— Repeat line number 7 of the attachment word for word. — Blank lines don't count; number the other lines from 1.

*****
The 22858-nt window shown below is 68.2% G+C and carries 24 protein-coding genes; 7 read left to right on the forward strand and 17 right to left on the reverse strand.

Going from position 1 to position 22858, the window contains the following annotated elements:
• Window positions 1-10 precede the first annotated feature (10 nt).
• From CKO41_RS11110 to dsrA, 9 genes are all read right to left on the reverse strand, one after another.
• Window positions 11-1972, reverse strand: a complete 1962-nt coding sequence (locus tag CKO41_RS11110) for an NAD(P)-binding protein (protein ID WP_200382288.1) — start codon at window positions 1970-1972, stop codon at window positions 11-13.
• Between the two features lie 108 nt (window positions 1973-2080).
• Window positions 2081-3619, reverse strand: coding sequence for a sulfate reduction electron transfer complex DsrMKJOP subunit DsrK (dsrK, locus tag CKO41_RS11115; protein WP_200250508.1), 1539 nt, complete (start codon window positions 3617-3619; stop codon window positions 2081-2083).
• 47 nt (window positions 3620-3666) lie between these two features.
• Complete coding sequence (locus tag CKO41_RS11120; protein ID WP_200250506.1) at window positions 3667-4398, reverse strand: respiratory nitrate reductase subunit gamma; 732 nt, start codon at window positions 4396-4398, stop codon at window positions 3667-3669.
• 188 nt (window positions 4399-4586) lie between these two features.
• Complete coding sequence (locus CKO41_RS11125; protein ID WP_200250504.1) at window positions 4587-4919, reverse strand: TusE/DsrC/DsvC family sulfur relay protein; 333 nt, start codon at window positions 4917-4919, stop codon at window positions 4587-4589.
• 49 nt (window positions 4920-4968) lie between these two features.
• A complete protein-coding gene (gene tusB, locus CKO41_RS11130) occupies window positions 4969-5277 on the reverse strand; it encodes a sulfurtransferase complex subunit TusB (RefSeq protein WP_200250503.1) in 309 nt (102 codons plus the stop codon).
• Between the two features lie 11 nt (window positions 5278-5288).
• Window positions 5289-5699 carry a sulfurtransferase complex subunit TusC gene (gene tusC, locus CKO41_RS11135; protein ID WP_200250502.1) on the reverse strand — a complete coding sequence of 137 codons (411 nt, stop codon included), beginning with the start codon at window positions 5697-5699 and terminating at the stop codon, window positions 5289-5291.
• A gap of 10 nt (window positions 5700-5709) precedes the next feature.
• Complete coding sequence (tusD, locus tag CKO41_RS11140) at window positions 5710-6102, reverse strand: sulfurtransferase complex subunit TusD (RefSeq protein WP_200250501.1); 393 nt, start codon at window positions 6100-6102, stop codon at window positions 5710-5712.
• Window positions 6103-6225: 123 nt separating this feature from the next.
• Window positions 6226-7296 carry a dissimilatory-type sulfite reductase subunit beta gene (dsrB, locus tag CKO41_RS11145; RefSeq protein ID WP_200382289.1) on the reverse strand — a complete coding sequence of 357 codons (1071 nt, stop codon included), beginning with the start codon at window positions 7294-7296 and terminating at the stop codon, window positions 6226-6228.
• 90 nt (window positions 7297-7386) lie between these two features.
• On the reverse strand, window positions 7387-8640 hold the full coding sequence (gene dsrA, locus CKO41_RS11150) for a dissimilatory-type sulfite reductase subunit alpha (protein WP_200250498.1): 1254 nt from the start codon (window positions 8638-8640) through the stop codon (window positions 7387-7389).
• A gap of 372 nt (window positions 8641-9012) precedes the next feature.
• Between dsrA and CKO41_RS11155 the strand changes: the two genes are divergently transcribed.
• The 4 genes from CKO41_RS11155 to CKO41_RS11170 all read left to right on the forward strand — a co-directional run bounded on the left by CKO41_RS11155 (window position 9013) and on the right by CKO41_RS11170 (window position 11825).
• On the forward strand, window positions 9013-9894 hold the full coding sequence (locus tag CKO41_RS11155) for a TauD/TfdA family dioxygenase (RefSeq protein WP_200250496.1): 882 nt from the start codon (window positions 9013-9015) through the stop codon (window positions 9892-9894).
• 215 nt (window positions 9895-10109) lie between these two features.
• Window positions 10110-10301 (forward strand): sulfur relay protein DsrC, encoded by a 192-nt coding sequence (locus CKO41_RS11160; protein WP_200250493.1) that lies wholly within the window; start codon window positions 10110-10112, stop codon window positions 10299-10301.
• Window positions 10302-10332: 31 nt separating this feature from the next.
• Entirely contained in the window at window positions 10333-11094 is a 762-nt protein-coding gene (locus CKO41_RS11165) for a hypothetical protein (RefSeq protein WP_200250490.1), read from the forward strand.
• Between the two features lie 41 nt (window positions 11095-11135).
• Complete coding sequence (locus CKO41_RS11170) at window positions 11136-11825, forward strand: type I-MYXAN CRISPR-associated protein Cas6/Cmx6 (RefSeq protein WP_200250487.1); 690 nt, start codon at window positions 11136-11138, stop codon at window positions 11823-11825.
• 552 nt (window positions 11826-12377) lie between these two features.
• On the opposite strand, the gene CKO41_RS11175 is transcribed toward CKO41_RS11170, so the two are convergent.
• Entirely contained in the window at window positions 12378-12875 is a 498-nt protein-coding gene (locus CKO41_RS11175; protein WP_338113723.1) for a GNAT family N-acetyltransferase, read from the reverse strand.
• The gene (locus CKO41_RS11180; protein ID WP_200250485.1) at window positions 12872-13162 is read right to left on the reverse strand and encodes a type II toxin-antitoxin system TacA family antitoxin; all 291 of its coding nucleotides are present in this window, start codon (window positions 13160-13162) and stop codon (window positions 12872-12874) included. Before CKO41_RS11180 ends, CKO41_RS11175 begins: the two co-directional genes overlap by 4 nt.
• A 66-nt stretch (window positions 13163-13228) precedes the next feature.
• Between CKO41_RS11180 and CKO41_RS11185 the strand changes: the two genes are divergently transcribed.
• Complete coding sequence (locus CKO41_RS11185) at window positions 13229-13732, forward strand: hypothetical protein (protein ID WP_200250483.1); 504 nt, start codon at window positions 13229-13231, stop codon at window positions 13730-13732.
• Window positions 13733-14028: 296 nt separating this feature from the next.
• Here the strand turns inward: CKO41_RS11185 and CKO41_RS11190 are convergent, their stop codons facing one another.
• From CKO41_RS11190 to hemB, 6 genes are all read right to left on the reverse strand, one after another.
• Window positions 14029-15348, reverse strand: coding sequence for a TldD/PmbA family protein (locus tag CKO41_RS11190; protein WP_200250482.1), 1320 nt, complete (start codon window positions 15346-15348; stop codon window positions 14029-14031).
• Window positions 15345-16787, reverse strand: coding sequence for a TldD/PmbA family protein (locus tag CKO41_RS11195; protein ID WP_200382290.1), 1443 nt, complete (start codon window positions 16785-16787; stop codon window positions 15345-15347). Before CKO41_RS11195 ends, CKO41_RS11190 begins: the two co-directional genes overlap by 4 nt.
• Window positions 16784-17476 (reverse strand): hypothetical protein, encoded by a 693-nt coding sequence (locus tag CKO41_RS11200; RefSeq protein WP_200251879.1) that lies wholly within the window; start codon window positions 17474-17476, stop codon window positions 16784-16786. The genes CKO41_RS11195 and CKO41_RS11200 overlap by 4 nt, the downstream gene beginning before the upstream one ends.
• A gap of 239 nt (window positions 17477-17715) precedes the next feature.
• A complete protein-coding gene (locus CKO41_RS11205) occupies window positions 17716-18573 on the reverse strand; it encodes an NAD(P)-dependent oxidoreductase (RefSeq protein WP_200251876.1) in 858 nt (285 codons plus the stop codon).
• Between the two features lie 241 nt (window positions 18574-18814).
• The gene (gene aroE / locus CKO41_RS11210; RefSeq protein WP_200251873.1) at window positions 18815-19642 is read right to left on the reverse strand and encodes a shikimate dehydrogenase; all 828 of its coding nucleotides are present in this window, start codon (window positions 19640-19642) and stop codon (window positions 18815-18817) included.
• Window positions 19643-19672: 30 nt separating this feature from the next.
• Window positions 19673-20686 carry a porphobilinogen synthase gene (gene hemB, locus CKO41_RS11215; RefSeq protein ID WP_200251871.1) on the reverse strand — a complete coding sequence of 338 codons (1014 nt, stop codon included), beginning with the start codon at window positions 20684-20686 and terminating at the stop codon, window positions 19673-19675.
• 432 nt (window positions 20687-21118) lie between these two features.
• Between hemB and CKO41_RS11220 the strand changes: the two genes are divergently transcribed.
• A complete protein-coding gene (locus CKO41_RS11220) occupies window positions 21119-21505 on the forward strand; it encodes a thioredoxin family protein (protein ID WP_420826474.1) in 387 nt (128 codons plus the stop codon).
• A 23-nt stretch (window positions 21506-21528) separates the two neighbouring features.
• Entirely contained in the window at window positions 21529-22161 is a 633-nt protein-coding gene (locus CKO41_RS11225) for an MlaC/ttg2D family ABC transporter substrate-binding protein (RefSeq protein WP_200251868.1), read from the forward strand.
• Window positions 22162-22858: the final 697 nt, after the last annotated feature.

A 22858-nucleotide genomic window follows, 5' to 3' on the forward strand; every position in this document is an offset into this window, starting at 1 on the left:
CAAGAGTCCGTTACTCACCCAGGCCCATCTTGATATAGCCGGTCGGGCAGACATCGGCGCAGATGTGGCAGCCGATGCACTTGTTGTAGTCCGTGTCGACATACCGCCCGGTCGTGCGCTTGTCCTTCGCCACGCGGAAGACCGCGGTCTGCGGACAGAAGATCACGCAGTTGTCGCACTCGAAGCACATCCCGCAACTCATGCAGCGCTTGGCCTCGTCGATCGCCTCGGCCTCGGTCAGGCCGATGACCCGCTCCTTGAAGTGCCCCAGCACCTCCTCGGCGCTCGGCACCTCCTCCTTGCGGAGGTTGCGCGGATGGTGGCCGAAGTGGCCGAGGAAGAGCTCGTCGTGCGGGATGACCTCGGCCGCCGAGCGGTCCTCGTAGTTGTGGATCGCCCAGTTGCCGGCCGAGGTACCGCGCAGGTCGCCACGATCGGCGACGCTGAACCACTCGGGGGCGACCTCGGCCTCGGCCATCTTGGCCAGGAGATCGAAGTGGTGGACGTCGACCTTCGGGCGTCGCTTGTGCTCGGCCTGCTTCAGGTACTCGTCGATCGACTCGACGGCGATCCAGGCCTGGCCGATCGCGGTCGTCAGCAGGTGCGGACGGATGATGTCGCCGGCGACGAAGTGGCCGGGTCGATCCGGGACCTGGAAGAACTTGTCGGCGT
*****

• Window positions 2081-3619, reverse strand: coding sequence for a sulfate reduction electron transfer complex DsrMKJOP subunit DsrK (dsrK, locus tag CKO41_RS11115; protein WP_200250508.1), 1539 nt, complete (start codon window positions 3617-3619; stop codon window positions 2081-2083).